Tuesday, May 24, 2011

Emeril's Sausage Stuffed Bell Peppers

These are delicious.  I am especially grateful to have stumbled upon this recipe because it included a mixology for Emeril's Original Essence Seasoning, which is delicious in its store-bought version but even more gooderer in its "homemade" form.

The picture here is obviously before they went in the oven and came out golden brown with gooey melted cheese spilling over the sides.

Here is the recipe, from http://www.emerils.com/, with a few knotty tweaks:

Sausage Stuffed Bell Peppers - The Knotty Version

1/2 lb. sausage, crumbled
1 C chopped onions
1/2 C chopped bell peppers
1/2 C chopped celery
1/2 t salt
1/2 t celery salt (a Knotty addition, not in Emeril's version)
1/4 t cayenne
1 1/2 C cooked long-grain rice (I used brown)
1/4 C chopped greens onions
3 T chopped parsley (use fresh or don't even bother)
4 medium bell peppers
1/4 C dried fine bread crumbs
1/4 cup cheese, freshly grated (Emeril calls for Parmesan, but I prefer 3-Cheese Mexican)
1/2 t Emeril's Original Essence, recipe below (I use like 3 T - season to your own tastes)
*1 jalapeño (a Knotty addition, not in Emeril's version)

Preheat oven to 400 degrees.
Brown sausage for about 3 minutes.
Add onions, bell peppers, celery, salt, celery salt and cayenne.
Cook until the veggies wilt.
Add rice.  Mix well.  Cook another 3 minutes.
Remove from heat.
Add green onions and parsley.
Spoon mixture into bell peppers (Emeril suggests cutting them lengthwise, but I cut off the tops.  Emeril's way makes for easier eatin', but my way looks cooler.  Either way, don't forget to de-seed the insides.)
Add a dollop of butter to the top of each.
Combine the bread crumbs and cheese in a little bowl, then sprinkle over the top of the butter dollops.  Sprinkle a little more Essence for good measure.
Place the peppers in a shallow pan and add just enough water to cover the bottom of the pan.
Bake for 30 minutes or until you can't stand the delicious aroma a second longer.

(Suggestions from Dan: "Next time you should put a bunch of cheese in the middle" and "It would be awesome if you put bacon on top".)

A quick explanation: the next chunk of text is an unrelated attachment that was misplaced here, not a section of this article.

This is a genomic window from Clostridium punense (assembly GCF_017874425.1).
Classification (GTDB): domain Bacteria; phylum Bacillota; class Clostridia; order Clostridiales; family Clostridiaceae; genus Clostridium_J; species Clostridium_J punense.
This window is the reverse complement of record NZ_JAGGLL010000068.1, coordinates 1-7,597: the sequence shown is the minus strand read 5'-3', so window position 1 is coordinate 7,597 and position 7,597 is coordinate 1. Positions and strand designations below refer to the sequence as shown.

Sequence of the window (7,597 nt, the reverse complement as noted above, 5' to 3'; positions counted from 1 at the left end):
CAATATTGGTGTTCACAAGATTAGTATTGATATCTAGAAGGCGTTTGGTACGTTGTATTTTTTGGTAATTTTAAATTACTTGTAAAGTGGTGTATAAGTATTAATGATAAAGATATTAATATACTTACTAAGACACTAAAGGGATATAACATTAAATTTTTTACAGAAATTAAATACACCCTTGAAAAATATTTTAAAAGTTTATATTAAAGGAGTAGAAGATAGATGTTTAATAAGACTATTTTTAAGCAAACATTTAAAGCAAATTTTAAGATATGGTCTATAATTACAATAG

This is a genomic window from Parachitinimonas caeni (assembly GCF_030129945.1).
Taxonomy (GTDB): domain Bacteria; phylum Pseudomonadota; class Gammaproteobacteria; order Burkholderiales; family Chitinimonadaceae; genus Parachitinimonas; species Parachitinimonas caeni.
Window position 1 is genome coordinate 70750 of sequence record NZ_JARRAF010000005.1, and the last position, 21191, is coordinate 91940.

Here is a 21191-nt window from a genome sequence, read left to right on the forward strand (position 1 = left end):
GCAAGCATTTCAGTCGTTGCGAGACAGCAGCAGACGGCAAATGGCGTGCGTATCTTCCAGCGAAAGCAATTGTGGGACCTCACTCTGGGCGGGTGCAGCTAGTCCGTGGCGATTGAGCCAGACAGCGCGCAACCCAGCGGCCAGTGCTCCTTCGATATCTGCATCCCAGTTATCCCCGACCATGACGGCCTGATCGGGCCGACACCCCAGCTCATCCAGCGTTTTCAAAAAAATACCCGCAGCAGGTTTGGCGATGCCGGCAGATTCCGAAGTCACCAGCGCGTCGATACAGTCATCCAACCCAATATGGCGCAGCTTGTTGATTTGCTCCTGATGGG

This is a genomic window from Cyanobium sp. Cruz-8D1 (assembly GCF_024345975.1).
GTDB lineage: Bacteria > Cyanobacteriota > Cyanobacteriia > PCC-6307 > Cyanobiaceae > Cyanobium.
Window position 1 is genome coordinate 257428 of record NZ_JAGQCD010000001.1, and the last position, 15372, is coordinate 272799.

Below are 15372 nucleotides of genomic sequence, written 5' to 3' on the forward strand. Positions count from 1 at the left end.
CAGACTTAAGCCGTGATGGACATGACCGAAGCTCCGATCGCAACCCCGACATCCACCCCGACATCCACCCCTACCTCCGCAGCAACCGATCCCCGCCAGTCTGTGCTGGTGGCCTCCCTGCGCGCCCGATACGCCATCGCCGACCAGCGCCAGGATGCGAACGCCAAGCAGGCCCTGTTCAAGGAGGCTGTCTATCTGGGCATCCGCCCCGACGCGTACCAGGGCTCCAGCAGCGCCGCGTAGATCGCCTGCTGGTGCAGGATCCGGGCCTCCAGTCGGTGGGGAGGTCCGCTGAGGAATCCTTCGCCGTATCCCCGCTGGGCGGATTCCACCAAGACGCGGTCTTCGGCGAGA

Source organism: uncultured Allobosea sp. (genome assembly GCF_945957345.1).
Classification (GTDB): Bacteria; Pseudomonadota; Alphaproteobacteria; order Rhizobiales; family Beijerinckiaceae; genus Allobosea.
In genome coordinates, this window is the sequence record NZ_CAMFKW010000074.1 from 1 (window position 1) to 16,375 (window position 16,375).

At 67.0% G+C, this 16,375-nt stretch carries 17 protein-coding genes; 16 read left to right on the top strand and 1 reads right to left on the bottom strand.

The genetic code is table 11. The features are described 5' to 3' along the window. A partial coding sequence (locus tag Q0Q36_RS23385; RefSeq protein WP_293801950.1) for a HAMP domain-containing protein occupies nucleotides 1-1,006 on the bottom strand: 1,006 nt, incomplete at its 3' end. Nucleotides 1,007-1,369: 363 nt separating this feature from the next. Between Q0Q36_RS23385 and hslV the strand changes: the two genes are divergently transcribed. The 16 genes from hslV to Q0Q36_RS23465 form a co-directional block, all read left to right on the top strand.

Emeril's Original Essence Seasoning

5 T sweet paprika
1/4 C salt
1/4 C garlic powder
2 T freshly ground black pepper
2 T onion powder
2 T cayenne
2 T dried oregano
2 T dried thyme

yields about 1 1/2 cups

*If you look at the picture above, you'll see that I stuffed a jalapeño with the leftover filling.  Dan likes a little kick to his food.  Also he likes when anyone presents him with a golden opportunity to purposely mispronounce jalapeño (jalla-pain-yo).
Tuesday, February 22, 2011

The Impossibly Delicious Chicken Pot Pie

I had never tasted homemade chicken pot pie before, let alone tried to whip one up, but recently my boyfriend got it into his head that he needed to have some chicken pot pie (I think he saw a picture in my Martha Stewart Living magazine) so I came up with the following recipe, which turned out to be surprisingly delicious.  Not healthy (the crust is pure butter), but absolutely delicious.

The filling was easy.  The crust was a pain, but worth it.  While I made it, thought, "This does not look right" and "I should have bought packaged pastry puffs" and "I hate Martha Stewart" and "This is going to taste like butt."  Well, it didn't look right, but I forgave Martha Stewart and the end result sure as heck didn't taste like butt... unless butt tastes like buttery, flaky yumminess.